On Friday, Rent the Runway announced that it would be closing all of its retail stores nationwide, in a shift to evolve their website and direct-to-consumer online purchases. Yahoo Finance’s The Final Round panel breaks down the details and discuss what’s next for the retail company.
AKIKO FUJITA: So let's talk about the other retail news that we got today. Rent the Runway announcing that they're going to be closing all of their physical stores. The service, of course, the rental business, still intact. But what does this mean for their business?
MELODY HAHM: Yeah, Akiko, the writing was on the wall. Because in March, Rent the Runway did layoff all of its retail employees. For more context here, there are five store locations across the country, including New York, DC, San Francisco, LA and Chicago, as kind of be accepted cities you would anticipate. We do have a statement from the president and CEO of Rent the Runway, Anushka Salinas.
And she says in part, "the closure of our stores is something we have long considered as part of the evolution of our overall business strategy as the primary use-case of our stores has been pick-up and drop-off, and was a decision we accelerated during the pandemic. We continue to innovate." Et cetera, et cetera. I want to share, I've spoken with a few sources here on Rent the Runway.
They say that about 50% of customers are actually outside some of those major cities. I just mentioned. It tends to overlap with the Stitch Fix customer, people who do live in suburbs, people who do live in remote areas who perhaps don't have access to some of those boojier brands that Rent the Runway does carry. And then, apparently 80% of the US, they are in the shipping code areas for Rent the Runway services. So that still means 20% of the country has not yet had access to Rent the Runway clothing.
So from RTR's point of view, they're saying we would rather penetrate fully. We would rather be able to access the entire American populace, if you will, rather than just depending on the foot traffic from city dwellers. And then the last point here, is they had expanded into categories like children's clothing. That, for now, seems to be put on hold. And they have zero plans to enter the men's business, as we have seen as we mentioned earlier, the Brooks Brothers of the world, the Men's Warehouses of the world kind of suffering and struggling quite immensely during this time.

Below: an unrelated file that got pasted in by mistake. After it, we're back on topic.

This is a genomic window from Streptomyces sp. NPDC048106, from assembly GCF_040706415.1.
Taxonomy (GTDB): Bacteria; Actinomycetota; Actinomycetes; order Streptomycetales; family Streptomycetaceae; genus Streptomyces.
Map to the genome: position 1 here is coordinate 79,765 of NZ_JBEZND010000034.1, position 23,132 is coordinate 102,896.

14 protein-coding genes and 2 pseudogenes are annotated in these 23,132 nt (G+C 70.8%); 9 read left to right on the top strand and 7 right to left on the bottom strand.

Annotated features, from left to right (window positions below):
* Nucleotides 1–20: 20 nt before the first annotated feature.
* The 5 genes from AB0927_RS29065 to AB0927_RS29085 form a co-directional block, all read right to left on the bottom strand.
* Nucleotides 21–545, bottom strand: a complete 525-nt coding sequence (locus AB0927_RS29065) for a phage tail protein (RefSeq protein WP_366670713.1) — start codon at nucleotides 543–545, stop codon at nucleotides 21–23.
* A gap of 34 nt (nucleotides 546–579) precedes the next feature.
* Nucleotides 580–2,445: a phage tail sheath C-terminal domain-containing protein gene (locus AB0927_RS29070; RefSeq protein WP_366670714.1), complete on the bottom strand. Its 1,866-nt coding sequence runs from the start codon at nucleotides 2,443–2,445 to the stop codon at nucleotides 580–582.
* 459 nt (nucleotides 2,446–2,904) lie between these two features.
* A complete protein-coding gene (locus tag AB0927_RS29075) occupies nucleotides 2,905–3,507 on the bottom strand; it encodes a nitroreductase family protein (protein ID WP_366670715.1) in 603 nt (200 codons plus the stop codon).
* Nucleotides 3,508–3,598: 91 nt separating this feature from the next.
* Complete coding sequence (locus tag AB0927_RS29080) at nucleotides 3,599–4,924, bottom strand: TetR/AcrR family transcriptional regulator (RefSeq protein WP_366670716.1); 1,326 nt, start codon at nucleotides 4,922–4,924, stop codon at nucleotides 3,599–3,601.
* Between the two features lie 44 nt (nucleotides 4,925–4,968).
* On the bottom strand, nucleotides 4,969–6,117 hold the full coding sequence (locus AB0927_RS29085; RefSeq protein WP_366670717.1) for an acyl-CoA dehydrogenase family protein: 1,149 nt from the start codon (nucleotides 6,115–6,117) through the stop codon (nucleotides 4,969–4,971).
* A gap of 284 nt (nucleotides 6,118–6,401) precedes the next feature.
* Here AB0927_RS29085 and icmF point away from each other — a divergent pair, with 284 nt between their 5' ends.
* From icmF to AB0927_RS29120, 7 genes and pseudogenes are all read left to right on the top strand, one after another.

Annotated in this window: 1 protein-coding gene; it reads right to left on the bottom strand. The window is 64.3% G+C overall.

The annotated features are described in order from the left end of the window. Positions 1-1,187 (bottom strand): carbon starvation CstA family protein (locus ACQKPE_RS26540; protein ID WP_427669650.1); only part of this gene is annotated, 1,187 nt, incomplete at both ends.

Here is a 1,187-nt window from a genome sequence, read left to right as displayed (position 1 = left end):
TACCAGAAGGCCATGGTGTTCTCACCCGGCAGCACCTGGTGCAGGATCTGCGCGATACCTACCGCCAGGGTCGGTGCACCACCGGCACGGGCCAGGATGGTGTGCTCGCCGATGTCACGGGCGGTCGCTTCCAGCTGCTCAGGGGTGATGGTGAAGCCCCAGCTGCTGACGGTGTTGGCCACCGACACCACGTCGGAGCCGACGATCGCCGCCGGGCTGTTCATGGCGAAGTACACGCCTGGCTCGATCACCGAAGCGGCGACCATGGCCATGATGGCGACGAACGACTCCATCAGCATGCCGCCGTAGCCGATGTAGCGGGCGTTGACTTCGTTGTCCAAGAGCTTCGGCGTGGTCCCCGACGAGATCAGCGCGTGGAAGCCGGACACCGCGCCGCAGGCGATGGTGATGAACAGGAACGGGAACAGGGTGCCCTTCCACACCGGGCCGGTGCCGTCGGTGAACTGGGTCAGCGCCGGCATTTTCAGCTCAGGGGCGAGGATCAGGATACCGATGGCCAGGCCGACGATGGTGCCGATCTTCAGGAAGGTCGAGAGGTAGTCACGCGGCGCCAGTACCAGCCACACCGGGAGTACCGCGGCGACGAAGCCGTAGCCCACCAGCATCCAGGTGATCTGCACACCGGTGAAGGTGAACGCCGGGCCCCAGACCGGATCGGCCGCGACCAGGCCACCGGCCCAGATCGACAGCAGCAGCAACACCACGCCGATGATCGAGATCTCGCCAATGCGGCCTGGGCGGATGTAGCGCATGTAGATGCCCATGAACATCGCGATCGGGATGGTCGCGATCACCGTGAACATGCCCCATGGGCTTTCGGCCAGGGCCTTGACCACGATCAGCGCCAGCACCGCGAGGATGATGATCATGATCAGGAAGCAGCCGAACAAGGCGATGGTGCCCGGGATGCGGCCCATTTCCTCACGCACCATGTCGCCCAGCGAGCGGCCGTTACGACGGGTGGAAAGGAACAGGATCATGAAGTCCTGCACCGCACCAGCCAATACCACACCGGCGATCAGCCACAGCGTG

DAN ROBERTS: And guys, just to further the point here on Rent the Runway, there is a thread that Melody and Myles Udland and I, and Seana, especially in the last few weeks, have loved exploring. And that is how the pandemic has really pushed back against the tide of online only DTC brands that started out at first being DTC retail, saying we don't need a physical footprint, but then ironically, once they got a footprint, and once they had some success online, they started opening up storefronts.
And it turned out, hmm, maybe it's not true that brick and mortar's totally dead, because even these online only brands want brick and mortar. But then the pandemic hit. And so now you see that, well, because of recent circumstances, the transition into omni channel, as the buzzword goes, has not been so easy and has kind of been halted.
I mean, Rent the Runway in its statement, trying to kind of brush off how negative this news looks by saying, as Melody mentioned, well, more customers were using our drop boxes anyway. We're just going to have the boxes. And not as many people were using the retail stores. Well, OK. But what this really is, is maybe a reversal of that trend that we were seeing.
And maybe some of those DTC brands, especially after the pandemic, even when things return to normal, so to speak, maybe some of them are going to peel back a little or slow down those plans to start opening physical storefronts. A couple of them, they had their showrooms to try to get customers in the door and then move them to online. You're Bonoboses, your Warby Parkers, and your Rent the Runways.
AKIKO FUJITA: Yeah, I mean, certainly makes sense given that not a lot of people are still comfortable going out into stores. And I guess the point being, that if you are a company that started direct to consumer, you've definitely got a stronger foundation in that space and you're able to pull away, even without the physical stores in place.